"She's made the name respectable and interesting," says Ninian Mellamphy, a long-time royal watcher and professor emeritus at Western University in London, Ont.
"No one shortens it."
Harris says naming a baby princess after the Queen "would be honouring her decades of service and the pivotal roles she's played in Prince William's life."
What about Diana?
Much speculation has also focused on whether a baby girl would be named after William's mother Diana, the former princess of Wales who died in a car crash in Paris in 1997.
While Diana might turn up as a middle name, Harris thinks it would be "extremely unlikely" as a first name.
"Being Princess Diana the younger would be an enormous amount of pressure on the young princess, and she would be continually compared to her late grandmother."
Royal history does, however, offer up many lesser-known naming possibilities. Queen Victoria, for example, had nine children born from 1840 to 1857, with names ranging from Alice and Alfred to Helena and Leopold.
Mellamphy even ponders the possibility of going back much farther in history, to the unsettled time that saw Matilda make a claim for the throne in 1141.
"If it's a girl, let's hope they use a good old name like Matilda because it's easy on the ear and it is traditional."
Whatever name is chosen, it is unlikely to be one ripped from the lists of most popular baby names.
Though one popular boy's name is Oliver, a name Harris says Diana favoured for William nearly 33 years ago. But history — and the 17th-century echo of Oliver Cromwell — likely nixed that.
"The one period in the past 1,000 years when Britain was not a monarchy was the protectorate under Cromwell, so that would certainly not be considered a suitable royal name," says Harris.
On the girls' side, Amelia is another popular name and has some royal precedent. But William's cousin, Zara Phillips and husband Mike Tindall had a girl named Mia — a nickname for Amelia — in January 2014.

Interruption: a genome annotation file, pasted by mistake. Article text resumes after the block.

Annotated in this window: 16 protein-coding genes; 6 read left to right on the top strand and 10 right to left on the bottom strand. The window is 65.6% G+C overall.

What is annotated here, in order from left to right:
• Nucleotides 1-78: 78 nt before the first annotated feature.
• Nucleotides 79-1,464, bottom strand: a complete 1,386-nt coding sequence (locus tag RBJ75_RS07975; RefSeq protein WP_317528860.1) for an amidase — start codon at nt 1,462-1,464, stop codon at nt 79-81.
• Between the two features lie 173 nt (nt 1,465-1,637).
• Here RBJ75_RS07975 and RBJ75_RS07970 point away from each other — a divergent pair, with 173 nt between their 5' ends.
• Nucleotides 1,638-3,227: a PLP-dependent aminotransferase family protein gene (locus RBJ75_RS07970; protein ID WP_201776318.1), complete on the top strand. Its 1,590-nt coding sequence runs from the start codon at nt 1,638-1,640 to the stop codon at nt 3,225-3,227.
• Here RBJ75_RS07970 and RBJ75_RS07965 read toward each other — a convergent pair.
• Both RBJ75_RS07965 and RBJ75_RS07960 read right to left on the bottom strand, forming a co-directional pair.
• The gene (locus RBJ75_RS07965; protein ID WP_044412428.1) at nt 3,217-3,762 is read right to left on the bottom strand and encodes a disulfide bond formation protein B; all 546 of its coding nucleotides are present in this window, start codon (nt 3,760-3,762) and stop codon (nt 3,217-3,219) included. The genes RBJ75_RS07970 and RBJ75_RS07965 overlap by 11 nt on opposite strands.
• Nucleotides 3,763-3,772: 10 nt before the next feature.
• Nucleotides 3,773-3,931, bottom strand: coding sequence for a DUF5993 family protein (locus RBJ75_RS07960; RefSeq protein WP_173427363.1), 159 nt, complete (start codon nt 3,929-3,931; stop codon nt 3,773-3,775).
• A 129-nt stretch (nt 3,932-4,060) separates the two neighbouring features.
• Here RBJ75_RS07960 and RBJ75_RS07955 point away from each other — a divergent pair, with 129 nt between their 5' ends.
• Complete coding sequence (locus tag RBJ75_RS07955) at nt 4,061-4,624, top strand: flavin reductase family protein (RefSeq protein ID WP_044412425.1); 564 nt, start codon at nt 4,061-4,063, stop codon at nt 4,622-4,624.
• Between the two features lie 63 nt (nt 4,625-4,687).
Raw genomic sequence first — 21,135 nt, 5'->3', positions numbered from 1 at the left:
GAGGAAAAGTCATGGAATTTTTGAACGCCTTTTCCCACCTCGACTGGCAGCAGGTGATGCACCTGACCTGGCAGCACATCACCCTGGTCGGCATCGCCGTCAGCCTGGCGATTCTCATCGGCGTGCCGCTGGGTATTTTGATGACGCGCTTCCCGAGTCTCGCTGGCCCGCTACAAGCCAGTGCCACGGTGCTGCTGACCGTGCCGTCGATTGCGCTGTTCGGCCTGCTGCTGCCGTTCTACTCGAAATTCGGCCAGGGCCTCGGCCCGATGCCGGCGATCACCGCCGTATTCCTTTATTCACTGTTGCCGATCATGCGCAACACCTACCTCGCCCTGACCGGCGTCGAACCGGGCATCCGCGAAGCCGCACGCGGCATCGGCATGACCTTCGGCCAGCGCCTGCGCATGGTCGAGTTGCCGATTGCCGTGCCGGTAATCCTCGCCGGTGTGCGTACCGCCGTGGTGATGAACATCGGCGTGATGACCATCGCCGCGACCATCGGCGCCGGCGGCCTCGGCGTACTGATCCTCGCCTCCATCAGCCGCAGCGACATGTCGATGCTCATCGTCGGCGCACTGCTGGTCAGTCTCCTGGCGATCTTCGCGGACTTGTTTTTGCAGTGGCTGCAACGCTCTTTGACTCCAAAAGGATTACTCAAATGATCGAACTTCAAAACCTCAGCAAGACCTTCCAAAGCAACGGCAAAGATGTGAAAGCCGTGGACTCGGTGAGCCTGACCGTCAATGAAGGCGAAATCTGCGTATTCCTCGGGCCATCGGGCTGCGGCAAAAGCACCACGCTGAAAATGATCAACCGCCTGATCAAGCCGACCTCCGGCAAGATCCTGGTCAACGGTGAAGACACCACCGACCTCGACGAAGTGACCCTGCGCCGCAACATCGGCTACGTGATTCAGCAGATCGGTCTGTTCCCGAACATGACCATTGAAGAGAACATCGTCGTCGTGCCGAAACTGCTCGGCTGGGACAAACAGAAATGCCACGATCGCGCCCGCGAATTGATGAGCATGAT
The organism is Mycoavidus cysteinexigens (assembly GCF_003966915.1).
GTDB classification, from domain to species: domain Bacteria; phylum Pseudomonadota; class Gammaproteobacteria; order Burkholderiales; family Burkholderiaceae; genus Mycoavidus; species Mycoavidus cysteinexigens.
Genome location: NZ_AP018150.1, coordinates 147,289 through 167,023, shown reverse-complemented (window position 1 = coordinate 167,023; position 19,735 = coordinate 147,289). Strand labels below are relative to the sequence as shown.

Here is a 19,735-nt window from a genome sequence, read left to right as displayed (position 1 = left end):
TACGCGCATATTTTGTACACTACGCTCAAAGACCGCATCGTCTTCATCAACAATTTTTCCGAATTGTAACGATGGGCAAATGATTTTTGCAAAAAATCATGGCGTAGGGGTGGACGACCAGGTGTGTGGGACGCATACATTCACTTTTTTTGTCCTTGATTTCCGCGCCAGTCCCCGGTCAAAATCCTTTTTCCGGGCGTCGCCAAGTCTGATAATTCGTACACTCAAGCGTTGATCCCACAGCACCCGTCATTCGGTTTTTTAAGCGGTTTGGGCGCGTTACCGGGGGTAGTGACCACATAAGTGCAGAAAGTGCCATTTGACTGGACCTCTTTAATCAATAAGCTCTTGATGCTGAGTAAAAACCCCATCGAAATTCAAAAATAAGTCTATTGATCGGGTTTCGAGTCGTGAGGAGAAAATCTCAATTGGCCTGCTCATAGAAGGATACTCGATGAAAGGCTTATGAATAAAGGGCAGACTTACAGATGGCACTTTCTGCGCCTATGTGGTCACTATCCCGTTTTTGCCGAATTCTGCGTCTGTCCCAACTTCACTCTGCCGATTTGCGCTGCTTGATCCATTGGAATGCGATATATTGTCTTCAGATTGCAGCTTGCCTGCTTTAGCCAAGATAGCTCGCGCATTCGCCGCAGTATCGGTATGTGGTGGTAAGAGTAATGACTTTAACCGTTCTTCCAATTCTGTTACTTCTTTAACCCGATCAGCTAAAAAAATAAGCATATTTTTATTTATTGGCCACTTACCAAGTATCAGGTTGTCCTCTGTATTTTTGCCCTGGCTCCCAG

So that relative closeness makes Amelia an unlikely option for William and Kate, Harris suggests.
Liking the old-fashioned names
While royal baby names tend not to top the most popular lists, Janice Biehn, editor of ParentsCanada magazine, says there is a "real trend towards the more solid, old-fashioned names" at the moment.
And some of them echo names that also appear on the Royal Family tree.
William registers at No. 23 on ParentsCanada's list for the top 100 boy names, while Henry, the official moniker of his younger brother, squeaks in at 99. Elizabeth registered No. 35 on the girl list.
"I do think there is still a sense of you can't go wrong with those names," says Biehn.
"There's just this sense that these are names that are going to stand the test of time and might be unusual but they're not going to be too 'out there' and too hard for them to get a job later."
Harris says the members of the Royal Family who have had the greatest influence on Canadian parents choosing names are those who have lived in Canada.
Queen Victoria's son-in-law, the Marquess of Lorne, served as governor general from 1878 to 1883, living with his wife, Princess Louise, at Rideau Hall in Ottawa.
Into the early 20th century, Harris says, Lorne and Louise became popular Canadian baby names.
Canadian tennis superstar Eugenie Bouchard has said her mom named her and her twin sister Beatrice for the similarly named daughters of Prince Andrew and Sarah, the Duchess of York.